>>> different world then technology development. And it's generally lead
>>> by distinctly seperate visionaries.
>>>
>>> We can not approach marketing and website appearance from a developer
>>> point of view. The wiki is for devs/users, the website is for
>>> sales(accept without any money) and marketing.
>>>
>>> I think researching similar sites is important, and if we get a
>>> mock-up I am more then happy to have my web guys critique it, and
>>> provide suggestions.
>>>
>>>
>>> Thanks.
>>>
>>> Sent from my iPhone
>>>
>>> On Mar 5, 2013, at 9:05 AM, John Kinsella <jlk@stratosec.co> wrote:
>>>
>>>> First thought: "noooooooooooooooo!" ;)
>>>>
>>>> Second thought: As ACS is a fairly major project and not a CI engine
>>>> (sorry, butŠ), our website has three purposes:
>>>> a) Get operational folks to want to try ACS
>>>> b) Get developers interested in contributing to ACS
>>>> c) Educate others about why ACS is so #@$@#$ awesome and they (or
>>>> their teams, or their companies) should be using it.
>>>> (feel free to expand/contrast on this)
>>>>
>>>> So, with that said - From my experience, the stereotypical Twitter
>>>> Bootstrap sites do not say that to me. They say "this is a site that
>>>> was quickly set up by a developer so he could get back to something else."
>>>> There's not a single graphic element on inria's site - except for 2
>>>> buttons. Not pretty by any means, IMHO. I'm reminded of Ruby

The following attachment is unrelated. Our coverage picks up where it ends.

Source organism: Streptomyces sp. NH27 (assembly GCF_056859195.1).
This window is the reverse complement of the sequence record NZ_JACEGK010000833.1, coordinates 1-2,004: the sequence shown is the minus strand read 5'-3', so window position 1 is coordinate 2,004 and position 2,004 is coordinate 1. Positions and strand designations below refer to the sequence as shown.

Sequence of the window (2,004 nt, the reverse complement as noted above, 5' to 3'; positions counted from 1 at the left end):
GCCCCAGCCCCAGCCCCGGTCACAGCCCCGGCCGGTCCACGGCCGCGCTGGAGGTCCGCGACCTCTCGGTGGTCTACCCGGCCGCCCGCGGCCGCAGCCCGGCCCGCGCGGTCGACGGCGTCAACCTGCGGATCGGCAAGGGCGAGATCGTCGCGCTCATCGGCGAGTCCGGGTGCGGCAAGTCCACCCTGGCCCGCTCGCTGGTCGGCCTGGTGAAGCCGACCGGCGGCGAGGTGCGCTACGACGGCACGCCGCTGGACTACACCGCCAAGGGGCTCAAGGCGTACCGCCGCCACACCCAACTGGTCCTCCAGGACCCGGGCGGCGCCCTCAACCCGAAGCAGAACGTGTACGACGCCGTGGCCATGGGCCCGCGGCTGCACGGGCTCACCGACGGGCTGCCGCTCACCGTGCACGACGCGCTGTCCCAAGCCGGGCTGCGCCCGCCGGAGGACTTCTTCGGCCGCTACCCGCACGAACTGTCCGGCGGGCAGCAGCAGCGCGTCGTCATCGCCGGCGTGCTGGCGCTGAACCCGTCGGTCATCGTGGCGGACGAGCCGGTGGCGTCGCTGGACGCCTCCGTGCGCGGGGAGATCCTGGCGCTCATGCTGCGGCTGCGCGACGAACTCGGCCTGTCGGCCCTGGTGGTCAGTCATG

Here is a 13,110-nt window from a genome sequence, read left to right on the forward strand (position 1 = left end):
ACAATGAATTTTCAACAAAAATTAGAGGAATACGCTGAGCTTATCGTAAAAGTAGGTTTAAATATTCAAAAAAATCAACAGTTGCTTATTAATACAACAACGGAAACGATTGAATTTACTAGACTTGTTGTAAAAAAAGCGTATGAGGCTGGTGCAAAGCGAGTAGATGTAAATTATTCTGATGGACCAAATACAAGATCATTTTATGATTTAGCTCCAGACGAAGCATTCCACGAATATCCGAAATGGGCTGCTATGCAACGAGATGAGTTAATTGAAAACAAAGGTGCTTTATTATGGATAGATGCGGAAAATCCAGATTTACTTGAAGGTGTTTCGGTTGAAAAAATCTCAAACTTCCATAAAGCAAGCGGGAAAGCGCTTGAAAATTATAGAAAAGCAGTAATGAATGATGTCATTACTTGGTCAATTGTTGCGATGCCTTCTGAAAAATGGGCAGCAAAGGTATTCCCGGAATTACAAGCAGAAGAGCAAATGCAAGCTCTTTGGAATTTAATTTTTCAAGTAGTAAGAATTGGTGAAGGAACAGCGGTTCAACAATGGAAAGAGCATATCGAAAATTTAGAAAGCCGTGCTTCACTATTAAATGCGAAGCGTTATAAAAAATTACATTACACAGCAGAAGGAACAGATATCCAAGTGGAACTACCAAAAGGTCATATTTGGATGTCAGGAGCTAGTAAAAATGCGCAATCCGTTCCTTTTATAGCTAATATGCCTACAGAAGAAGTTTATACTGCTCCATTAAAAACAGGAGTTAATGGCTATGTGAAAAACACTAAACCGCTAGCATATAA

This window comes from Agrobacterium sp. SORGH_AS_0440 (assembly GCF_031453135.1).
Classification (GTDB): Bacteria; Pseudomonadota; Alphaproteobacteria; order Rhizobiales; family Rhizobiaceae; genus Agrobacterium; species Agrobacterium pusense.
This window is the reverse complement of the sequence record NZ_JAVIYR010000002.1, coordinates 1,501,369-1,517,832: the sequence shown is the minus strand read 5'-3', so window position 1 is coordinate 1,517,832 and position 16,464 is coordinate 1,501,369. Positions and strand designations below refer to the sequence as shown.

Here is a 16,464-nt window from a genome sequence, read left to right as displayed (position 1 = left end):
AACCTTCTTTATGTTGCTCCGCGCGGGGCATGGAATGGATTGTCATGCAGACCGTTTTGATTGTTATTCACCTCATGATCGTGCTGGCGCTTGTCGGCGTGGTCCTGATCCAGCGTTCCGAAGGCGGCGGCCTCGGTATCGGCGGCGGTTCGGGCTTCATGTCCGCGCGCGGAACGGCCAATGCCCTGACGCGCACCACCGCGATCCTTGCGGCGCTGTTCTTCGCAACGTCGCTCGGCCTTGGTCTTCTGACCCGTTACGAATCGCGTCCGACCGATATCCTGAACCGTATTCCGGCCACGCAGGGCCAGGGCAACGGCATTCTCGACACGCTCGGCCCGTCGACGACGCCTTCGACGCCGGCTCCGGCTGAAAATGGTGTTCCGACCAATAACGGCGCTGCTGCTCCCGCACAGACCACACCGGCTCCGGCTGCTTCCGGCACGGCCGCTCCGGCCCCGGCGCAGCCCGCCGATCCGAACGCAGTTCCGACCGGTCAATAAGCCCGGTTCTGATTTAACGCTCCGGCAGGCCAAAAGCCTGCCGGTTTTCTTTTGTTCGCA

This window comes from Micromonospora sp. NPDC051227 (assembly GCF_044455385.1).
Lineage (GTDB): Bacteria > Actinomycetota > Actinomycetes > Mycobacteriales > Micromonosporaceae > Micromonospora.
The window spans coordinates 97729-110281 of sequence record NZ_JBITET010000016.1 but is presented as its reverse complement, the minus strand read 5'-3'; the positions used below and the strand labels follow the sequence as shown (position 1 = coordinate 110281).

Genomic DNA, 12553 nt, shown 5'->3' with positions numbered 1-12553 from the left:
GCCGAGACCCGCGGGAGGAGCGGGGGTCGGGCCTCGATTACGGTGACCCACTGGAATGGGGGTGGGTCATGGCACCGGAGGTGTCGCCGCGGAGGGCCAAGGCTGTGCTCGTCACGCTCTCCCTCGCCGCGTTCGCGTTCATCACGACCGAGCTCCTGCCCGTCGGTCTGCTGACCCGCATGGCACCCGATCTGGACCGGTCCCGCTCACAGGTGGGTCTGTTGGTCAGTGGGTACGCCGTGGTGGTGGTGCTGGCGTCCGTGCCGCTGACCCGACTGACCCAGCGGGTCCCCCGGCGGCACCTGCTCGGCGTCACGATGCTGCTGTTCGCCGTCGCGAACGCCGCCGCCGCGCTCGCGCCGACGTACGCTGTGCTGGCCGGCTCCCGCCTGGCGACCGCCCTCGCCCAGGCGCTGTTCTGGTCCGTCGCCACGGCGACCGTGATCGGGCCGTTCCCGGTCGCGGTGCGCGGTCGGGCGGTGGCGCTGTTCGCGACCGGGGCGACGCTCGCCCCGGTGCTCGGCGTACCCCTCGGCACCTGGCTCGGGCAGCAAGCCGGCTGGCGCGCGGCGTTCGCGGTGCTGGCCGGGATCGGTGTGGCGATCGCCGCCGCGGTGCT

>>>> projects or Github projects who think 15 lines in their README.md is
>>>> AWESOME for their project's website.
>>>>
>>>> Take a look at the other cloud provisioning project's site. Both
>>>> looks better and does a better job of communicating what it is.
>>>>
>>>> Here's a few sites I've seen recently that I consider "pretty" and
>>>> "modern" sites:
>>>>
>>>> https://jawbone.com/up - admittedly complicated
>>>> https://www.meldium.com/ - probably bootstrap based, but at least
>>>> looks good IMHO http://www.qualtrics.com/ http://couchdb.apache.org/
>>>> - Just pulled it up while looking through the ASF project list - not
>>>> bad!
>>>>
>>>> One thing that we should probably do - look at the websites of other
>>>> players in the space - OnApp, Eucalyptus, VMWare, etc. Our site has
>>>> to play at that level, not a website built for an engineer looking
>>>> for a CI platform (sorry, butŠ)
>>>>
>>>> I realize we need a site that's easy to manage and update, but let's
>>>> see if we can balance that with something that people remember.
>>>>
>>>> John
>>>>
>>>> On Mar 5, 2013, at 5:11 AM, Sebastien Goasguen <runseb@gmail.com>
>>>> wrote:
>>>>
>>>>> Hi, thinking about website designs, I ran into this one:
>>>>>
>>>>> https://ci.inria.fr
>>>>>
>>>>> It's simple, yet modern.
>>>>>
>>>>> I think something along this line with CloudStack logos and some
>>>>> good thinking of categories would work well.
>>>>>
>>>>> -sebastien
>>>>
>>>> Stratosec - Secure Infrastructure as a Service
>>>> o: 415.315.9385
>>>> @johnlkinsella
>>>>
>>